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2023 (English)In: BJGP Open, ISSN 2398-3795, Vol. 7, no 4, article id BJGPO.2023.0037Article in journal (Refereed) Published
Abstract [en]

BACKGROUND: Hazardous alcohol use increases the risk of hypertension but is underdetected in primary health care patients. Use of the biomarker phosphatidylethanol (PEth), which reflects the last two to three weeks of alcohol consumption, is increasing in Swedish primary health care, but studies from that context are scarce or missing.

AIM: Explore general practitioners' (GPs') experiences of using PEth to identify hazardous alcohol use in the context of managing hypertension.

DESIGN & SETTING: A qualitative study of GPs (n=12) experienced in using PEth in hypertension management who were recruited at Swedish primary health care centres in 2021.

METHOD: The GPs participated in five focus groups interviews. A questioning route was used. The interviews were audio recorded, transcribed verbatim, and analysed with inductive qualitative content analysis.

RESULTS: The overall theme I don't hesitate anymore reflects the disappearance of GPs' fear that the PEth result might upset the patient, as this rarely occurred and that the positive effects of PEth predominated in the findings. The theme is underpinned by four sub-themes: serving as an eyeopener, improving the dialogue, using with care, and learning by doing.

CONCLUSION: PEth is a useful tool that changed GPs' routines for addressing alcohol and identifying hazardous alcohol use in patients with hypertension managed in primary health care. The GPs advocated adopting PEth as a routine test in the treatment of hypertension. However, PEth needs to be used with care to maximise benefit and minimise harm.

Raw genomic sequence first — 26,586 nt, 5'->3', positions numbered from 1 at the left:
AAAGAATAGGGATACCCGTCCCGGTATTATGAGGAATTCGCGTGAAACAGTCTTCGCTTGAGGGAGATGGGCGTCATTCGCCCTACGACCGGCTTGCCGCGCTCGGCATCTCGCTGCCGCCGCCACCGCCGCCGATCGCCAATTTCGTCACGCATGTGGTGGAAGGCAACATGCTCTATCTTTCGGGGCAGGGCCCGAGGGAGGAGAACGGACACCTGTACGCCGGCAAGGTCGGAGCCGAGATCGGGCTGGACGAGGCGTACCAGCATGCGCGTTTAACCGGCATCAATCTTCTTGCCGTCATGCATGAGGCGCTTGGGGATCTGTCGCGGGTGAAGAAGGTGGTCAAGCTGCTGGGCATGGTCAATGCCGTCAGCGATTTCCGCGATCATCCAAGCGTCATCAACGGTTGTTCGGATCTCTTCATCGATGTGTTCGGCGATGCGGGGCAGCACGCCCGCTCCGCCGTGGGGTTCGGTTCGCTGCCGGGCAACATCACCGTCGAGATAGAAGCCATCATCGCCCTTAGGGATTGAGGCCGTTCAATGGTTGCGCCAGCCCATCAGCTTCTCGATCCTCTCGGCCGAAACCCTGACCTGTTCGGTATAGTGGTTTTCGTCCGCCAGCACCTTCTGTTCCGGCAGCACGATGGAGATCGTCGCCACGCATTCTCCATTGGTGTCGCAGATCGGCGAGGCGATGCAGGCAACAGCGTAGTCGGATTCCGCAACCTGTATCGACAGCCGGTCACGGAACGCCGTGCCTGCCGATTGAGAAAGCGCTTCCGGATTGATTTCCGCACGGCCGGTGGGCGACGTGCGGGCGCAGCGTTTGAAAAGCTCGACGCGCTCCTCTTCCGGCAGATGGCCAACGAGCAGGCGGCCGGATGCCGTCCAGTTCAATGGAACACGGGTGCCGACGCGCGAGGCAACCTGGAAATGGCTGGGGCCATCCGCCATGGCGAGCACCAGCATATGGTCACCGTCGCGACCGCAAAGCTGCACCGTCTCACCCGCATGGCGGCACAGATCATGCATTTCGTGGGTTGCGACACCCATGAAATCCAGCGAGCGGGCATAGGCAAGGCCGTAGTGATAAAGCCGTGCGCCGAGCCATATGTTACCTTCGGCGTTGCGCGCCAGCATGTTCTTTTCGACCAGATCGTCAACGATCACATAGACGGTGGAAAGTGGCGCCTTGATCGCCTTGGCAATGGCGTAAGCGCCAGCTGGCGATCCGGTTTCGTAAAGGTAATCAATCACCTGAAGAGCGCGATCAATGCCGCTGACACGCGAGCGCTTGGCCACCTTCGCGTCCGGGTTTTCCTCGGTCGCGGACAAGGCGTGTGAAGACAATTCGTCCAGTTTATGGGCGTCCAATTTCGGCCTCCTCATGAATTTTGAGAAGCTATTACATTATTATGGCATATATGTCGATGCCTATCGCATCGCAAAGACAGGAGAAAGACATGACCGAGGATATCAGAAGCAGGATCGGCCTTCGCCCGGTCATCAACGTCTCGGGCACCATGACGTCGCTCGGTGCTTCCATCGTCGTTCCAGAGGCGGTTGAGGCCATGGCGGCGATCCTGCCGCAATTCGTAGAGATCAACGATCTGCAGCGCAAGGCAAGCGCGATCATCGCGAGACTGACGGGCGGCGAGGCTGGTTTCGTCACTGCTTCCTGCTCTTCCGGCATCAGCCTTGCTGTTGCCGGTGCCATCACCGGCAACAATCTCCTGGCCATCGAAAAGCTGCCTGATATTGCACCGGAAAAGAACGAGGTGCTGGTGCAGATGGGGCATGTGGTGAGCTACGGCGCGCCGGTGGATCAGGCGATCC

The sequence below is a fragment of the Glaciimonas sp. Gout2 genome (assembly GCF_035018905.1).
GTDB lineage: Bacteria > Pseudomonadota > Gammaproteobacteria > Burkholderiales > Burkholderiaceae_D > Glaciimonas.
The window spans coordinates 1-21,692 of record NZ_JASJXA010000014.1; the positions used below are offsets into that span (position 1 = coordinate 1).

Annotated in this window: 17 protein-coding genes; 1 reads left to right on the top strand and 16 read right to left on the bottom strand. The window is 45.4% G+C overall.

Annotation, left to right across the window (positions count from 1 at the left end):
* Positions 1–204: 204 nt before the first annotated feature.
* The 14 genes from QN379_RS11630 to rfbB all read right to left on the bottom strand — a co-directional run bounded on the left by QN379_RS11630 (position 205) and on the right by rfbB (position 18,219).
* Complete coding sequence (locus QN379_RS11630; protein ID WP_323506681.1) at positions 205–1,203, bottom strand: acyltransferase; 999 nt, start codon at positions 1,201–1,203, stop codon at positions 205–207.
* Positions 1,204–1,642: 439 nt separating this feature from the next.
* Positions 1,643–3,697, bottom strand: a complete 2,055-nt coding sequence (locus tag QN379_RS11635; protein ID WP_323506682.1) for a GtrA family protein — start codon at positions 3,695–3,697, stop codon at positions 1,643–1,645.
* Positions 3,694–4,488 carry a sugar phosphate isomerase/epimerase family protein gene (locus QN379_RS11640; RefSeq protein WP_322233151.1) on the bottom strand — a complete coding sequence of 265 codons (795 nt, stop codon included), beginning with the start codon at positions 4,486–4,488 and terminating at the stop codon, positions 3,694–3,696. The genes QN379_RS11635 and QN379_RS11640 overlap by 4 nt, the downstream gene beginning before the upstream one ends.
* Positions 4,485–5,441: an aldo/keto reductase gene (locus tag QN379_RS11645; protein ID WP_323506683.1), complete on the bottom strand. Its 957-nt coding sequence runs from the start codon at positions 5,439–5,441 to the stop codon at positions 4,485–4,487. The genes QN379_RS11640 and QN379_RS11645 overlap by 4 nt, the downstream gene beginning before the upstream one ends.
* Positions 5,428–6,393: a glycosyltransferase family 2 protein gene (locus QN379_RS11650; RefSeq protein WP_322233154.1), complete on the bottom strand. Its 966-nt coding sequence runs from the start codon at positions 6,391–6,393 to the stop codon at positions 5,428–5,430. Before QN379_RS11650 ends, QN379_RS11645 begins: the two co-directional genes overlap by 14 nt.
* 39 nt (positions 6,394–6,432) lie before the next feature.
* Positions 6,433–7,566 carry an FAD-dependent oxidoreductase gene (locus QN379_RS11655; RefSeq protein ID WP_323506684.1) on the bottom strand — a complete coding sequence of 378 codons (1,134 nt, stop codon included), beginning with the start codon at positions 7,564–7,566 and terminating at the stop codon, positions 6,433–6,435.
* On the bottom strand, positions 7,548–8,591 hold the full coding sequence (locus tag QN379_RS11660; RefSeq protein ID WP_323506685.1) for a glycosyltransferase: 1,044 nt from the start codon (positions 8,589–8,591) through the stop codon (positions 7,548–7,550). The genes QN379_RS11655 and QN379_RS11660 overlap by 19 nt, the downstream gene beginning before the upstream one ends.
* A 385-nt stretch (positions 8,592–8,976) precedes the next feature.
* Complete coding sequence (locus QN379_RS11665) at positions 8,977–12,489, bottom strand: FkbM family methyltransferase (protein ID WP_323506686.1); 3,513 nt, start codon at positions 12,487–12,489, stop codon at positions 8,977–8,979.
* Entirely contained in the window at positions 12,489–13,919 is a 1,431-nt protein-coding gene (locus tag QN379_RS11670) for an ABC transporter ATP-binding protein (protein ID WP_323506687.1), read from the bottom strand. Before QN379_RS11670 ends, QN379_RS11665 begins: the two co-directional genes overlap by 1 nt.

Keywords
Alcohol drinking, Glycerophospholipids, Hypertension, Primary health care, Qualitative study
National Category
Substance Abuse
Identifiers
urn:nbn:se:shh:diva-5008 (URN)10.3399/BJGPO.2023.0037 (DOI)37463721 (PubMedID)
Available from: 2023-09-13 Created: 2023-09-13 Last updated: 2023-12-21Bibliographically approved
Larsson, K., Hagströmer, M., Rossen, J., Johansson, U.-B. & Norman, Å. (2023). Health care professionals' experiences of supporting persons with metabolic risk factors to increase their physical activity level: A qualitative study in primary care. Scandinavian Journal of Primary Health Care, 41(2), 116-131
Open this publication in new window or tab >>Health care professionals' experiences of supporting persons with metabolic risk factors to increase their physical activity level: A qualitative study in primary care
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2023 (English)In: Scandinavian Journal of Primary Health Care, ISSN 0281-3432, E-ISSN 1502-7724, Vol. 41, no 2, p. 116-131Article in journal (Refereed) Published
Abstract [en]